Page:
Swedish-born songstress and self-described one-woman-band Theresa Andersson played San Francisco’s Hotel Utah on 1/13, charming and moving the audience absolutely, and in my opinion making a great case for the continued ascension of her solo career. With a great voice, an athletic juggling of instruments and an extremely skillful use of electronic looping equipment, Andersson does more than I would’ve thought possible for a solo musician, and she does it all well. Her album Hummingbird, Go! is an effortless pleasure, rhythmic, lush and beautiful. Better yet the listener, who hasn’t seen her actually play, could be completely unaware that each track is also a minor miracle of staging and execution.
Andersson lives up to her one-woman-band self-description through a precise and absolutely innovative use of electronic looping and layering. She’ll play a riff on one instrument, record it, and loop it back later while she’s playing a different instrument, using the pedals of a huge, and what looks to me extremely confusing, looping machine. This requires timing, athleticism, musical chops, and, according to Andersson, dance lessons. I kept expecting her to lose a thread somewhere, or to sound distracted while she’s searching for the right pedal or dropping her guitar for her violin, because remember, she’s also singing at the same time. But she never did. She looked like she was in complete control and was having a great time, and she sounded like it. Beyond her instrumentalism she’s also got a lovely, expressive voice, and, like her array of instruments and contraptions, she knows how to get every last inch of musical contribution out of it.The crowd, larger than average for an opener at Hotel Utah, dug it wholeheartedly. Andersson’s sound is an interesting hybrid of 80s euro-pop, soul and Motown, as much influenced by her home country as by the years she’s spent with the greats in New Orleans, where she’s lived and played since 1990. You can hear the Southern Jazz and Cajun colors in her beautiful “Waltz,”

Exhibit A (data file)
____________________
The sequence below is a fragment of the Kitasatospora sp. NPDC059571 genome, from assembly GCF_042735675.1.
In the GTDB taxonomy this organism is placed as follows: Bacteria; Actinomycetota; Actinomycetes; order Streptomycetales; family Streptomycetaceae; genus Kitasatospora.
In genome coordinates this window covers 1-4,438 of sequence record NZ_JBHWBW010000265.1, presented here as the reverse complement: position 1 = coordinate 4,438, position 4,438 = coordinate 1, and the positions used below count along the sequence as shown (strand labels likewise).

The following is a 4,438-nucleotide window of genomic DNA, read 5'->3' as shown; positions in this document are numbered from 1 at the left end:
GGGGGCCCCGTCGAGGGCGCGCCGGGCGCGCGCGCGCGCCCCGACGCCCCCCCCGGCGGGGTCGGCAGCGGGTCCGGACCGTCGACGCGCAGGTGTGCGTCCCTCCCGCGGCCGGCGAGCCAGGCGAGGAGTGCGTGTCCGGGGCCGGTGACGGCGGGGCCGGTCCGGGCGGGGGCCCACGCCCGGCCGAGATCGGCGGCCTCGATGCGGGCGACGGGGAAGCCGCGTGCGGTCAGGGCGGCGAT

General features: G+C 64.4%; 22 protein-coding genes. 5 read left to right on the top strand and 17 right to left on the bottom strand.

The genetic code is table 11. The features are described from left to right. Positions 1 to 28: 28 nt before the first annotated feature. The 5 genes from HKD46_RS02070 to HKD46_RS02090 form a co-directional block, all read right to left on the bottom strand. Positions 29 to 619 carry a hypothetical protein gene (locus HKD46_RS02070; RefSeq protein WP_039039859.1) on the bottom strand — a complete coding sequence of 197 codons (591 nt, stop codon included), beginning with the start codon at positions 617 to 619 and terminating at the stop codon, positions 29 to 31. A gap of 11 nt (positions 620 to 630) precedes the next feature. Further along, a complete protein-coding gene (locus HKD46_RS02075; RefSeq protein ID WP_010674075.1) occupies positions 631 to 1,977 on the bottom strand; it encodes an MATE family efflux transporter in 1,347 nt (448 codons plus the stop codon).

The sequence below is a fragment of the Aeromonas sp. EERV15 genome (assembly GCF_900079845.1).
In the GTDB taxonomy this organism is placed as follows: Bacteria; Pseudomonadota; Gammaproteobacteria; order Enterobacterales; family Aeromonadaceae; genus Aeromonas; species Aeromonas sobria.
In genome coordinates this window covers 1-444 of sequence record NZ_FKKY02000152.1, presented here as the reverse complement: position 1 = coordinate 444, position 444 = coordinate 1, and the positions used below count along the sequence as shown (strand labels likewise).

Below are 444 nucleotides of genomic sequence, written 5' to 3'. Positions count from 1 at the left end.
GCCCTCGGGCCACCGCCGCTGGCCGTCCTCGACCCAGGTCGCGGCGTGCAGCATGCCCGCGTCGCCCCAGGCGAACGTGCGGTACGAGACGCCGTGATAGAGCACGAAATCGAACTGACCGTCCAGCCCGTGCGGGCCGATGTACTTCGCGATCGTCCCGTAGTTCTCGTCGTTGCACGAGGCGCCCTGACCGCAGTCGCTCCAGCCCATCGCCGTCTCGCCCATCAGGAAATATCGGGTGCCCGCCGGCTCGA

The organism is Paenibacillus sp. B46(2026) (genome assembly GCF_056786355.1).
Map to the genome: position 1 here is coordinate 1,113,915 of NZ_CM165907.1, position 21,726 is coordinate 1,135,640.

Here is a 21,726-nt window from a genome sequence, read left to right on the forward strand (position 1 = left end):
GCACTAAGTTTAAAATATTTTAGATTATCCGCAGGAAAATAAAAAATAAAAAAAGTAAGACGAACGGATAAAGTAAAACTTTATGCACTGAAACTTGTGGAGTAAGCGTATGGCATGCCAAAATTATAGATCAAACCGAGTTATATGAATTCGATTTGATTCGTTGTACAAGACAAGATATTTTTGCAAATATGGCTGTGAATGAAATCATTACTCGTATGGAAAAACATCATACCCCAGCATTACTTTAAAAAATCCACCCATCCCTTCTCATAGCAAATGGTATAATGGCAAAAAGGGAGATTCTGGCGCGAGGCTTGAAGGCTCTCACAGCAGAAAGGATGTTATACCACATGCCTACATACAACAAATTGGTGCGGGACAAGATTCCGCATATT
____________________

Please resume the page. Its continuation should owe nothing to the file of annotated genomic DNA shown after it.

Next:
and she samples NOLA drummer Smokey Johnson on Hummingbird, Go’s premier song “Birds Fly Away,”
a rousing, rhythmically compelling track that I think would do as well on the radio as any new song this year. Her rendition of the folk song “Oh Mary Don’t You Weep”
(absent from the album, unfortunately) holds its own with some of its best interpretations.The LA Times called her one of 2009’s “Artists to Watch,” and after the Hotel Utah show and then listening to her album I can understand why. She’s a one of a kind musician, and she’s really friggin good. After plugging along as a back-up instrumentalist and relative unknown on the regional New Orleans circuit for years, the release ofHummingbird, Go!, her first significant foray into a solo career, has exponentially bumped her exposure. If there’s any justice or taste in the listening public it’ll keep going that way.
[This review originally appeared on MyCrazyMusicBlog, and cannot be reproduced without permission. Thank you.]